Researchers develop magnetic thin film for spin-thermoelectric energy conversion

Researchers develop magnetic thin film for spin-thermoelectric energy conversion
STE coating and characteristics of the Cr-PBA thin films. (Left) Schematic illustrations of STE energy conversion upon the vertical temperature gradient (∇Tz) and the mechanism of LSSE associated with thermally generated magnons and their conversion into a charge current via the ISHE. (Middle) Sketch of the ECD set-up for the Cr-PBA coating using a Cr thin film (10 nm) as a working electrode (WE), Pt counter electrode (C), and Ag/AgCl reference cell (R). (Right) ΔVLSSE as a function of the estimated ΔT in a Cr-PBA film displaying a linear behavior. Credit: Ulsan National Institute of Science and Technology

A team of researchers, affiliated with UNIST has recently introduced a new class of magnetic materials for spin caloritronics. Published in the February 2021 issue of Nature Communications, the demonstrated STE applications of a new class of magnets will pave the way for versatile recycling of ubiquitous waste heat. This breakthrough has been led by Professor Jung-Woo Yoo and his research team in the Department of Materials Science and Engineering at UNIST.

Spin thermoelectrics is an emerging thermoelectric technology that offers energy harvesting from waste heat. This has attracted substantial research interest with the potential advantages of scalability and energy conversion efficiency, thanks to orthogonal paths for heat and charge flow. However, previously used for spin thermoelectrics pose challenges for scale-up due to high-temperature processing and difficulty in large-area deposition, noted the research team.

In this study, the research team introduced a molecule-based magnet, Cr-PBA, as an alternative magnetic insulator for the magnon-mediated thermal-to-electrical energy conversion. According to the research team, the studied molecular magnetic film has several advantageous characteristics over inorganic magnetic insulators in terms of spin TE (STE) applications. Indeed, it entails versatile synthetic routes amenable for large area deposition at , in addition to weak spin-lattice interaction and .

"The growth of Cr-PBA was done at room temperature by employing the electrochemical deposition (ECD) method, which could offer scalable production of thin films," noted the research team. "This deposition technique can be easily adapted for the large area and mass production of thin-film, which can boast an important merit of STE, that is, large-area scalability."

According to the research team, various other methodologies, such as painting and printing, can be also utilized for developing the PBA film. They also noted that the generation and transfer of magnons are essential processes for STE energy harvesting, as well as magnon information technology. Experimental results also indicated that the excitations of low-energy magnons in this class of magnet were much stronger than those in the typical inorganic magnets. Besides, the ferromagnetic resonance studies exhibited an extremely low Gilbert damping constant, which indicates a low loss of heat-generated magnons. Furthermore, the determined low thermal conductivity in the studied molecule-based magnetic film is an accessory benefit for STE energy harvesting because it assists in maintaining a higher temperature gradient across the film, noted the research team.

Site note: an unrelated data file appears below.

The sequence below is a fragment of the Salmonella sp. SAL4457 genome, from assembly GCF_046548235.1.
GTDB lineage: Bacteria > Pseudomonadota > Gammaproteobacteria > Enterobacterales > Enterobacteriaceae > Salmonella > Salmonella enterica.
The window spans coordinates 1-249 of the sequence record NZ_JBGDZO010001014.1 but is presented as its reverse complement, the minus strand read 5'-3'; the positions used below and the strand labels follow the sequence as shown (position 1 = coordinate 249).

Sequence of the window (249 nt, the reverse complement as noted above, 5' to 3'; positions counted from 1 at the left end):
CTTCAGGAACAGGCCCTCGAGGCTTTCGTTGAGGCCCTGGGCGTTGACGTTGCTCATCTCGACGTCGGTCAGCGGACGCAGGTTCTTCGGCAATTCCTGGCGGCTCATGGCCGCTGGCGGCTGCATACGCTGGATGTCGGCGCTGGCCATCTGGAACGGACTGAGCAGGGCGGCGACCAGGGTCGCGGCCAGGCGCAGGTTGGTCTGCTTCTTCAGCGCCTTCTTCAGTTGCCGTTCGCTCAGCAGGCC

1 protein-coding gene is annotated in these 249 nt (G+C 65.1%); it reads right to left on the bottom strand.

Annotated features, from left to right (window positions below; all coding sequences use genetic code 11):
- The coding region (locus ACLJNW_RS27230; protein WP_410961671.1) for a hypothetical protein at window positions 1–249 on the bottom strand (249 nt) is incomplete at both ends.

"Our study shows excitations and transfers of magnons in this hybrid magnet are very efficient, suggesting molecule-based magnets, along with their synthetic versatility, could be outstanding alternatives for various applications of as well as magnon spintronics," said the research team.

The findings of this research have been published in the February 2021 issue of Nature Communications. This study has been jointly conducted by Professor Joonki Suh (Department of Materials Science and Engineering, UNIST), Professor Byoung-Chul Min (Korea Institute of Science and Technology, KIST), and two graduates from UNIST's Department of Materials Science and Engineering—Dr. Jungmin Park (KBSI) and Professor Mi-Jin Jin (Dankook University).

More information: Inseon Oh, Jungmin Park, Daeseong Choe, et al., "A scalable molecule-based magnetic thin film for spin-thermoelectric energy conversion," Nature Communications (2021).

Journal information: Nature Communications

Citation: Researchers develop magnetic thin film for spin-thermoelectric energy conversion (2021, May 11) retrieved 28 September 2023 from
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